Dec. 4, 2018 – The Yellowstone volcano, located in the US State of Wyoming, last erupted 640,000 years ago and experts have warned it could have devastating repercussions across the world. Dr Christopher Kilburn, a professor at University College London and expert in volcanic hazards, said despite there being a very small chance of another eruption any time soon, an explosion could have dramatic consequences.
It has had 23 smaller eruptions since then. Even those smaller eruption are larger than anything that the earth has experienced in the last century.
When asked what the world’s most dangerous explosive volcano would be, Dr Kilburn said it would depend on where the volcano is located and how populated the area is surrounding the danger zone.
Speaking to Express.co.uk, Dr Kilburn first cited Mount Vesuvius, which surrounds the highly populated Italian city of Naples.
Dr Kilburn said: “In terms of conventional size eruptions and explosions, you’d have to choose a volcano which has a high population in its immediate vicinity and that, I have to say, really brings Vesuvius right to the top of the list.
“It’s really because there are just so many people living right next to it.”
But he warned that on the “other extreme” could be a Yellowstone supervolcano eruption.
Dr Kilburn said: “Of course, if you had Yellowstone erupting again – another 1000 cubic kilometers of magma – that would cause global devastation.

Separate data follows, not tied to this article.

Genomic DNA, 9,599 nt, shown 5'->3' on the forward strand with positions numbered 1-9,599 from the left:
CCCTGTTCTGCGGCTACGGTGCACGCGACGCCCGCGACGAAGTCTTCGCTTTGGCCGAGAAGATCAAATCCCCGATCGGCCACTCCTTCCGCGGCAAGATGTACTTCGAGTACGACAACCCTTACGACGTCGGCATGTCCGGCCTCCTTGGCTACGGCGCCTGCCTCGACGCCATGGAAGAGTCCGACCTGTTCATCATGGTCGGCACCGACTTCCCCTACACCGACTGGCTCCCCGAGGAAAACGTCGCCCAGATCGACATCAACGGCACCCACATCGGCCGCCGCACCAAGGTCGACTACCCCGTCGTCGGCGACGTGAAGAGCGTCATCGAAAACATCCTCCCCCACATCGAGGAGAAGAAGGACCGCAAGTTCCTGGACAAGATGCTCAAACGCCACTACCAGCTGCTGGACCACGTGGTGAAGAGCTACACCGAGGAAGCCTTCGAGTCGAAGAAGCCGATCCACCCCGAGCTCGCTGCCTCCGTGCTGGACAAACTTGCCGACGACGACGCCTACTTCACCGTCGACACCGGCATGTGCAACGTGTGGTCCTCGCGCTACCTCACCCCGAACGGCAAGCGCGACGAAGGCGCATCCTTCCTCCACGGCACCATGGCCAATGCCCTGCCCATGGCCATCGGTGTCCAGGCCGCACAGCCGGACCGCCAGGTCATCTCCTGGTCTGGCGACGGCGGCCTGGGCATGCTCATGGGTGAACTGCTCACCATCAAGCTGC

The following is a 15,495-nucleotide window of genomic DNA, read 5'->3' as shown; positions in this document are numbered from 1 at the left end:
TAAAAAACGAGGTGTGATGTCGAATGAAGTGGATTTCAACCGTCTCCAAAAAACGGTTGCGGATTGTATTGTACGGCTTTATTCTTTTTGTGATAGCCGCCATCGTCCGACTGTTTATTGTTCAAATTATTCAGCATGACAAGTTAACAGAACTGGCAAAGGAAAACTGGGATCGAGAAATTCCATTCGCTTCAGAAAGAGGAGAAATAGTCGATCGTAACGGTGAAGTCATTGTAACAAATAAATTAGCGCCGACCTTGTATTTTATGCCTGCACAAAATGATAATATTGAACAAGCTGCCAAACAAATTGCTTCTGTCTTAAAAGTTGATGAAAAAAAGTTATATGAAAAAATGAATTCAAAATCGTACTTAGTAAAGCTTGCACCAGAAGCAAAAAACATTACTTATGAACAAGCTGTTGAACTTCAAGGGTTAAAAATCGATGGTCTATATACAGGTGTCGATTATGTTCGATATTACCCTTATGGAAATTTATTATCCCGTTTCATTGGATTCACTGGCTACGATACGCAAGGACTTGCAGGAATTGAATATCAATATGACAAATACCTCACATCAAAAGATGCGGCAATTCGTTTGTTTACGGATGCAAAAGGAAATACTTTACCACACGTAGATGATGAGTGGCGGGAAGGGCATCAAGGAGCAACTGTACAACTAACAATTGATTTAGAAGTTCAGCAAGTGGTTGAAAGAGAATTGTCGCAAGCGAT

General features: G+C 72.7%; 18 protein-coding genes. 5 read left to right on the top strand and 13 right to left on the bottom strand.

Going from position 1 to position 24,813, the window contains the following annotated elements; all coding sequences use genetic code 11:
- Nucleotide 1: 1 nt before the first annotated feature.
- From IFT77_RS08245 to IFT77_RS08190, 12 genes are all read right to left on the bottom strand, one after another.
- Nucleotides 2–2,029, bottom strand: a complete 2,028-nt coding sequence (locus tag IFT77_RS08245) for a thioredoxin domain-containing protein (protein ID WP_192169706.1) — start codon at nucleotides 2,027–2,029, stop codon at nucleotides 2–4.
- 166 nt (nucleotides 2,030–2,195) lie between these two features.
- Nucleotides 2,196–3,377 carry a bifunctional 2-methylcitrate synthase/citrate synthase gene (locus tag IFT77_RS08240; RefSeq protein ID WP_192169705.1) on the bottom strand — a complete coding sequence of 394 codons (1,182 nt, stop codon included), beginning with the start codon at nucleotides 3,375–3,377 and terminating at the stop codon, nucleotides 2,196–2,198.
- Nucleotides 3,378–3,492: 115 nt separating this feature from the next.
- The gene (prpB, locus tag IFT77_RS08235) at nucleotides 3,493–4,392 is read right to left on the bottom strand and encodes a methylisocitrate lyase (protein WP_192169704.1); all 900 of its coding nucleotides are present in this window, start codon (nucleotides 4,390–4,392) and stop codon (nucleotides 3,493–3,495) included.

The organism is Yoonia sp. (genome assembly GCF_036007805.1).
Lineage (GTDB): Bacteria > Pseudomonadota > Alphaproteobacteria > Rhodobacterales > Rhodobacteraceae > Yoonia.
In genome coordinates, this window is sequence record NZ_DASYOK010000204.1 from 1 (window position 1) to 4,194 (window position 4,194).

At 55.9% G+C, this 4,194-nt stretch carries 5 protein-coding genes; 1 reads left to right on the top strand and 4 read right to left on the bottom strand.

“It’s just that one type of eruption you might think you can do something about it. The other type of eruption you just have to hope for the best.”
He added: “It’s the sort of thing, should there be a meteorite impact. These are things that may one day happen but there is no way of stopping it.”
Dr Kilburn said a Yellowstone explosion could cause a volcanic winter, which threatens to plunge temperatures and cut off food supplies.
The Yellowstone volcano was ranked a “high risk” threat on a list of America’s most volatile volcanoes.
The Yellowstone volcano system was ranked 21st on a list of 161 volcanoes spread across the USA.
The comprehensive list compiled by the USGS assessed the potential eruptive risk and hazard of each volcano.
Yellowstone’s history of past eruptions and ongoing activity means geologists consider the supervolcano a high threat to life.
Yellowstone National Park lies on a magma reservoir that creates geysers and hot basins and is able to destroy humanity.
The United Nations has estimated that an eruption could leave the country with enough food reserves for 74 days.
According to Michael Poland, the chief scientist of the Yellowstone Volcano Observatory (YVO), a Yellowstone blast will happen one day.
He said: “It’s an active volcano. It will erupt again.”
But there is no immediate evidence to suggest the supervolcano will erupt within the timeframe of our lifetimes.
Scientists have warned strong nearby earthquakes could result in “variations in geyser eruption patterns” and even “small steam explosions”.
The warning comes after Ear Spring geyser unleashed a shock eruption last September, marking its biggest such explosion in over sixty years.
The geyser spewed scalding water more than 30-feet into the air on September 15 last year.
Steamboart Geyser March 2018
US Geological Survey (USGS) Yellowstone Volcano Observatory scientists said: “Distant earthquakes have triggered clusters of small earthquakes at Yellowstone (like those caused by the 2002 Denali, Alaska, earthquake), and variations in geyser eruption patterns are a common consequence of local and distant strong earthquakes.
“Seismic shaking can cause hydrothermal plumbing systems to collapse, changing how Yellowstone thermal features behave and even resulting in small steam explosions.”